The Unanswered Question: Infrastructure in Financial Inclusion
When reduced to their core, financial systems are nothing more than information concerning the value (relative or absolute) of something or somebody. As such, data is the very basis for finance. If this statement is even just partially true, then an infrastructure for financial inclusion must first and foremost be all the ways and methods for handling data and turning it into useful information. Without this infrastructure the entire industry operates at a distinct disadvantage due to inappropriate and inaccurate data.
Therefore, as an industry we must concentrate on this infrastructure before worrying about transparency or ratings or even financial returns. We must properly address the question of data — the collection, transformation, and transmission of accurate data.
I entered this sector more than 16 years ago, astounded at how badly information technology was used throughout the sector. A decade and half later, little has changed. Sure there are pockets, here and there of light, but for the most part this industry operates in the dark when it comes to information — even just basic data collection.
With the exception of a few lackadaisical and/or misguided investments into information technology, the donors, apex organizations, affiliations, and MIVs have ignored this problem. It’s not sexy, it’s not academic and unless your investments are under some competitive pressure, there’s really no need to worry about it. Worse, until very recently there weren’t many people with any real expertise in information technology working in the field. So talent was hard to find.
But these are excuses and not solutions.
If we want to improve financial services to emerging markets globally, we need to collect and monitor information in a coherent and sensible way. But just having collectors of data and then analyzers of data (transforming data into potential information) is not enough. The old saying in software engineering is “Garbage in, Garbage out.” And right now, at this moment in 2014, most of the data being collected is garbage.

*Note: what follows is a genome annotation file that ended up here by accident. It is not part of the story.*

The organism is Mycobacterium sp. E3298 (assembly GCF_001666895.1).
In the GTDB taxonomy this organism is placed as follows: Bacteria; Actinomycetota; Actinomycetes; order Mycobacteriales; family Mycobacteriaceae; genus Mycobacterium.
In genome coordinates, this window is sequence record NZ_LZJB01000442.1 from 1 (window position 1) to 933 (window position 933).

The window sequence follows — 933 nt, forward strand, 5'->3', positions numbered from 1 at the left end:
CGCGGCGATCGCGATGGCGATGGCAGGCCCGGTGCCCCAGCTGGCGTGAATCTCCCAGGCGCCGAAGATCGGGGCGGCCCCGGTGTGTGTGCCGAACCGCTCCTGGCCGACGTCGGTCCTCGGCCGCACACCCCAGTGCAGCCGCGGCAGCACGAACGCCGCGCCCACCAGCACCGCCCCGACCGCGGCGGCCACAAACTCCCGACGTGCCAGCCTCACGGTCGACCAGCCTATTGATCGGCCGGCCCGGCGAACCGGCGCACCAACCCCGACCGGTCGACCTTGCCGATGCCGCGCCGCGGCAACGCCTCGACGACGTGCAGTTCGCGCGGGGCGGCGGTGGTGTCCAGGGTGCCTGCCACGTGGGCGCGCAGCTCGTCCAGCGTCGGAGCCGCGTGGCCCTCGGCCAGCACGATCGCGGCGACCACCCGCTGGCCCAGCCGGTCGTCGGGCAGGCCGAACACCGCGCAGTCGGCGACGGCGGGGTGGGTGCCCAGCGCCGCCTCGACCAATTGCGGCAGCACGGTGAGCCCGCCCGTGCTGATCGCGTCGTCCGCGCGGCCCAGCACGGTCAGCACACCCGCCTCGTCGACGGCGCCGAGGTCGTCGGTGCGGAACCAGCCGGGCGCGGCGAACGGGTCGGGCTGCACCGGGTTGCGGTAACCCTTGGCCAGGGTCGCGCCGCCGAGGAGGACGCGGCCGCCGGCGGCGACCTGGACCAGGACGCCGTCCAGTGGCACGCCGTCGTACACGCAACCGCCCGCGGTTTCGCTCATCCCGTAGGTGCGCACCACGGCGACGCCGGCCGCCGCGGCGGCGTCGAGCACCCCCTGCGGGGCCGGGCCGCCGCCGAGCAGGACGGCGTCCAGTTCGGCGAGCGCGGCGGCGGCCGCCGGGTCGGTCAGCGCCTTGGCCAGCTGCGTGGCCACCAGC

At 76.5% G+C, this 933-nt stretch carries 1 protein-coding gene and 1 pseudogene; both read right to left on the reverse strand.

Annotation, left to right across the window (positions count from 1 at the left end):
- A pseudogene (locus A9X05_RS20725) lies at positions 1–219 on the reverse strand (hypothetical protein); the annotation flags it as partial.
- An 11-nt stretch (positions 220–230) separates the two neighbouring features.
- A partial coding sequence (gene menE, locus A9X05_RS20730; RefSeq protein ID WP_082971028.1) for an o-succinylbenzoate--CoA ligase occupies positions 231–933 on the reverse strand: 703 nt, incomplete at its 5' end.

Sometimes the data is garbage for nefarious reasons. Sometimes for competitive reasons. But mostly, it’s garbage because the systems being used are garbage.
In this industry, the much-touted MIX (something I was involved with early on, I should note) is perhaps the best sort of data provider around. Yet we’ve stopped using the MIX because the data is more often wrong than right. Which isn’t surprising since it is self-report with huge time lags by institutions using information solutions producing mediocre data at best.
At the moment, the only technology innovations that seem to be gaining investment from the industry are those related to mobile payments. Like everyone, I believe mobile technology is the future for delivering the most cost-effective financial products and services worldwide. However, these are consumer facing, essentially front-end services that rely heavily on an information technology backbone.
That backbone is currently rotten. That backbone is the first layer of infrastructure that this sector should’ve and needs to invest in immediately.
Oradian, and our competitors, have all heard the same mantra from the different social/impact investors in this sector: “You’re not sexy. Mobile is more interesting.” When we’ve approached the donors and the MIVs, we’ve all heard, “We don’t like to force a particular IT solution on our investees. That would distort the market.” (Yet in every other way, these same donors and investors distort markets like crazy. They avoid IT because it’s not in their wheelhouse. Worse, it’s not in their best interest to know what is actually going on under the hood of all the microfinance darlings.)
There is no sexy, high-touch solution. There is no real rating or transparency mechanism. There is no market without appropriate, modern, cost-effective information technology solutions.
Until this industry realizes that the infrastructure that must be addressed before all others is the most basic understanding of how to manage, manipulate, and transmit data, microfinance will continue to suffer from unreasonably high-cost lending, poor customer service, high-cost investment, and low-transparency.